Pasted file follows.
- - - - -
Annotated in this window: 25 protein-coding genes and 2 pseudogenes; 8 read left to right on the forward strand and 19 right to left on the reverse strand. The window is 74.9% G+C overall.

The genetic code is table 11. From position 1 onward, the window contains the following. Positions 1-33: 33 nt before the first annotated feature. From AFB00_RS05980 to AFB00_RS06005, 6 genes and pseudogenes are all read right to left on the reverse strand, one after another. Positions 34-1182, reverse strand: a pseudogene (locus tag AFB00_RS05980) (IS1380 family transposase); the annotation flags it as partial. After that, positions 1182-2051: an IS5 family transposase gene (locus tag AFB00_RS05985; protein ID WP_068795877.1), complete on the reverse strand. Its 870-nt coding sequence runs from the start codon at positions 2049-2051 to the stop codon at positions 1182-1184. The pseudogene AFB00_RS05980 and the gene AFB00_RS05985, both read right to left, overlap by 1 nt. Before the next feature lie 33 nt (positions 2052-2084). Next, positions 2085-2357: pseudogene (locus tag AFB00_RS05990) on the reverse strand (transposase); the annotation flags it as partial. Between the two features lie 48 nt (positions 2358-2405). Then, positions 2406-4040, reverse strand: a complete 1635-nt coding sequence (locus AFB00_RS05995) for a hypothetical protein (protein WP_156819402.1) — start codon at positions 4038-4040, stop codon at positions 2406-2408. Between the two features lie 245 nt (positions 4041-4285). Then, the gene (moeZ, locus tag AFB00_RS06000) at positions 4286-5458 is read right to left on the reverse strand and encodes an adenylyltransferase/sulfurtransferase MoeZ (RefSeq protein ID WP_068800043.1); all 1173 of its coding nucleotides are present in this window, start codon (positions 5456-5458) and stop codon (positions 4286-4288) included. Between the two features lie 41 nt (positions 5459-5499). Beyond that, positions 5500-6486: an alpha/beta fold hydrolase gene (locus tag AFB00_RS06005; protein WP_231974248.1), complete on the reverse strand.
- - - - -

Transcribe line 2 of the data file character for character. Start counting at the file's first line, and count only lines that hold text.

The genetic code is table 11. From position 1 onward, the window contains the following. Positions 1-33: 33 nt before the first annotated feature. From AFB00_RS05980 to AFB00_RS06005, 6 genes and pseudogenes are all read right to left on the reverse strand, one after another. Positions 34-1182, reverse strand: a pseudogene (locus tag AFB00_RS05980) (IS1380 family transposase); the annotation flags it as partial. After that, positions 1182-2051: an IS5 family transposase gene (locus tag AFB00_RS05985; protein ID WP_068795877.1), complete on the reverse strand. Its 870-nt coding sequence runs from the start codon at positions 2049-2051 to the stop codon at positions 1182-1184. The pseudogene AFB00_RS05980 and the gene AFB00_RS05985, both read right to left, overlap by 1 nt. Before the next feature lie 33 nt (positions 2052-2084). Next, positions 2085-2357: pseudogene (locus tag AFB00_RS05990) on the reverse strand (transposase); the annotation flags it as partial. Between the two features lie 48 nt (positions 2358-2405). Then, positions 2406-4040, reverse strand: a complete 1635-nt coding sequence (locus AFB00_RS05995) for a hypothetical protein (protein WP_156819402.1) — start codon at positions 4038-4040, stop codon at positions 2406-2408. Between the two features lie 245 nt (positions 4041-4285). Then, the gene (moeZ, locus tag AFB00_RS06000) at positions 4286-5458 is read right to left on the reverse strand and encodes an adenylyltransferase/sulfurtransferase MoeZ (RefSeq protein ID WP_068800043.1); all 1173 of its coding nucleotides are present in this window, start codon (positions 5456-5458) and stop codon (positions 4286-4288) included. Between the two features lie 41 nt (positions 5459-5499). Beyond that, positions 5500-6486: an alpha/beta fold hydrolase gene (locus tag AFB00_RS06005; protein WP_231974248.1), complete on the reverse strand.